Ekta Kapoor and Sonam kapoor
Producer Ekta hints at backing out of Kareena’s first film since motherhood; says will back only profitable ventures
Mohar Basu (MID-DAY; April 27, 2017)

Rhea Kapoor’s upcoming debut production, the chick-flick Veere Di Wedding will see the return of Kareena Kapoor Khan to acting after the birth of her first child last December.

However, the numerous delays obstructing the film’s production have fuelled speculations around its shoot schedule with co-producer Ekta Kapoor now indicating she may not invest in it at all. “It needs to be a profitable venture [for me]. Eventually, it’s a business,” she says.

Kapoor admits that the growth of video-streaming platforms has affected the satellite television market. “At this moment, I don’t even know if I am investing in Veere or any other movie. As a producer, I have decided to only invest in films that will pull the audience out of their homes to the theatres. Rs 200 is a lot of money to demand [for tickets]. The content has to be bang on to bring in the bucks.”

In an earlier interview, Sonam Kapoor had said finding producers for women-oriented films is a tough feat. The producer acknowledges this fact, but reasons that at the end of the day, she is a “businesswoman”. “Indians usually go to theatres to watch male-oriented films. Who can you blame? The system, the producer or the audience? Point is, people don’t go.”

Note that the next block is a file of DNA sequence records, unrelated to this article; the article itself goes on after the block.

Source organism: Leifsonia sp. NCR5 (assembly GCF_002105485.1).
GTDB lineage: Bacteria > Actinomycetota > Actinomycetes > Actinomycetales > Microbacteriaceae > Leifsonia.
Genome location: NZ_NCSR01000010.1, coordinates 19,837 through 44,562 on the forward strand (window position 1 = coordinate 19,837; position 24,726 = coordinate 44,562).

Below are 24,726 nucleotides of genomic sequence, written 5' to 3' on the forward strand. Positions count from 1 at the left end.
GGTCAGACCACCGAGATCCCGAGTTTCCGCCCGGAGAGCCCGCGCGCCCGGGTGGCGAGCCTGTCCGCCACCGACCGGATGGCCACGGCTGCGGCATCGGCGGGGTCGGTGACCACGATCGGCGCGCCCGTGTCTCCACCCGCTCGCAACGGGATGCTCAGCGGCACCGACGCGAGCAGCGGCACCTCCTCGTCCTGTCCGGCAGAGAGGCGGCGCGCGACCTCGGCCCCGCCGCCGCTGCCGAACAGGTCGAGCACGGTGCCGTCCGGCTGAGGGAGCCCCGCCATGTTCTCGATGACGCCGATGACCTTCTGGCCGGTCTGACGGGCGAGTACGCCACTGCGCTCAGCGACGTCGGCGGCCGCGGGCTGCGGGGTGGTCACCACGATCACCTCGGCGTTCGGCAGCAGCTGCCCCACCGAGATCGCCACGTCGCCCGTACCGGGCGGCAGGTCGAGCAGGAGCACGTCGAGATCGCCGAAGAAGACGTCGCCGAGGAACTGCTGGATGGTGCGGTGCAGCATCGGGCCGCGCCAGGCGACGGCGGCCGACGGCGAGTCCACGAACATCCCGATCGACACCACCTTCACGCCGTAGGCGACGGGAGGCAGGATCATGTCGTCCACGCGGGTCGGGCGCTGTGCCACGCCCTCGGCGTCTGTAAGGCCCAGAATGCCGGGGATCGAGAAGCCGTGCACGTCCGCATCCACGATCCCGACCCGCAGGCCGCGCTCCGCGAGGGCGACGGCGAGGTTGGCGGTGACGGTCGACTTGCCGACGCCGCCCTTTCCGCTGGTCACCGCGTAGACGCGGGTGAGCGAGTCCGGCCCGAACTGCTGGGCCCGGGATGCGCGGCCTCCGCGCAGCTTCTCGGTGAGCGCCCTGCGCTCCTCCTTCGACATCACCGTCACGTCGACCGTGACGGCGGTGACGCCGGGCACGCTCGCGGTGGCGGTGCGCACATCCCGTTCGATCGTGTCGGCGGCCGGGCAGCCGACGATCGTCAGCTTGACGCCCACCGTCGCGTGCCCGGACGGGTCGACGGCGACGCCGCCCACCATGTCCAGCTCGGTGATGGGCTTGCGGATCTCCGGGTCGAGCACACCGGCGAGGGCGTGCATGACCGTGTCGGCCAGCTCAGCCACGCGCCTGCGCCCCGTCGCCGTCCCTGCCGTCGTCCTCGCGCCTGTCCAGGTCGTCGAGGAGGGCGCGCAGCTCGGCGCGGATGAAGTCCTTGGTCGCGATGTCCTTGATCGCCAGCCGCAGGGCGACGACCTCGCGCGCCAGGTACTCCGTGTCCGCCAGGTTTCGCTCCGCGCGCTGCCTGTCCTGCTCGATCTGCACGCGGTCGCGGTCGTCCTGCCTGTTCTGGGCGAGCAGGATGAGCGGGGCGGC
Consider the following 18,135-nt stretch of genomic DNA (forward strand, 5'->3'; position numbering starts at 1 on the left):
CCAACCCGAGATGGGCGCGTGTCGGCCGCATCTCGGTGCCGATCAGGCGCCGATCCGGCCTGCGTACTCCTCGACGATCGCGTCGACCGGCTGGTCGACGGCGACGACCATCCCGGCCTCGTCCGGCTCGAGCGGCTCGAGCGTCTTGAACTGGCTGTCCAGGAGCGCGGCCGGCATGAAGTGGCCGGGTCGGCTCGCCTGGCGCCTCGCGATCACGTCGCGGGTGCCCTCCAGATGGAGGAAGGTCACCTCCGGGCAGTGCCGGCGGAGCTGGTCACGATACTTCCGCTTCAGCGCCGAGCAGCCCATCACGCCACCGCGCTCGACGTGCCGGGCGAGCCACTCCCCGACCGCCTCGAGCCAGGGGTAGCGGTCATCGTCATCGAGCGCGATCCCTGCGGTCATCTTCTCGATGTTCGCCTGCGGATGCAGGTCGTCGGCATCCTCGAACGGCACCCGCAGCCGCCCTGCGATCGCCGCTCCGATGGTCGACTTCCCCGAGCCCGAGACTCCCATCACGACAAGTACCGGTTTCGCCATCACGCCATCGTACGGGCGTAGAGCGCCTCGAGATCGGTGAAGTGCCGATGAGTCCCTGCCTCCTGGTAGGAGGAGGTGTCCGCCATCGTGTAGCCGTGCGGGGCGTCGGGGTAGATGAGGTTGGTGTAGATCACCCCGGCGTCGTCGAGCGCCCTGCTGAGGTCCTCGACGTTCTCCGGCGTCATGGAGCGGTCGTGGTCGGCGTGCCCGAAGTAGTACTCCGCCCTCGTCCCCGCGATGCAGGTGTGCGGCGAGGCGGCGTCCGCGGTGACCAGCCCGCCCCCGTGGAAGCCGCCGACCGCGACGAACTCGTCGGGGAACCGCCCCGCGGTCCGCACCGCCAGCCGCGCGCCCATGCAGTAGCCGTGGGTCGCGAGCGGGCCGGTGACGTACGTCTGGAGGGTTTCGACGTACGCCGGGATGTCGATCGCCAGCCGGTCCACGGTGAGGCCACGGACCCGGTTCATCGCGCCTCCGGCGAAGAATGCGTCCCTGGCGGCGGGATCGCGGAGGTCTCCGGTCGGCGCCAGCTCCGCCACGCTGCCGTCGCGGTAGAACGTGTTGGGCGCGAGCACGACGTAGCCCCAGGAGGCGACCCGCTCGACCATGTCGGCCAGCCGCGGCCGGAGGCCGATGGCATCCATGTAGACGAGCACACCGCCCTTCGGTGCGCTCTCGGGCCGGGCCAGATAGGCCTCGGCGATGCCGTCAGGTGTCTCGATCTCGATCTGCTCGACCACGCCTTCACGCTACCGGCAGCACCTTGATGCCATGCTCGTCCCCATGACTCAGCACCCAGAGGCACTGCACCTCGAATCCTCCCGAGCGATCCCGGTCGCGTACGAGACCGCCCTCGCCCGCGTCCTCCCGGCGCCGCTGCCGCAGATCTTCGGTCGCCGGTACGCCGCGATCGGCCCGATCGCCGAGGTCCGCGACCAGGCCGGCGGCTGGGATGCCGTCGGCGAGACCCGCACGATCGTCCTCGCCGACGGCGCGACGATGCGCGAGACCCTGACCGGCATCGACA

Yet, she says, there’s always a way to navigate financial concerns while dealing with niche ideas. “When I came on board for The Dirty Picture (2011), I was told it would lead to losses. But there was a will to make it. I made it cheaper, added sassy songs and it was a success.”

Although she has taken her first step into the digital world with a series of web shows under her banner, ALT Balaji, Kapoor still considers herself a “television producer who was lucky enough to make movies and now web shows”. She has shrugged off accusations of adding to the deplorable content on television with a “don’t like it, don’t watch it”, and points out that though criticized, soaps continue to rake in great numbers. “Saas-bahu sagas are liked and consumed by millions. If we don’t like it, we are a minority.”

There is an audience “that’s getting exhausted”, for whom she has finite shows on a new app. “Urban kids are bored of the same show stretching over four years.”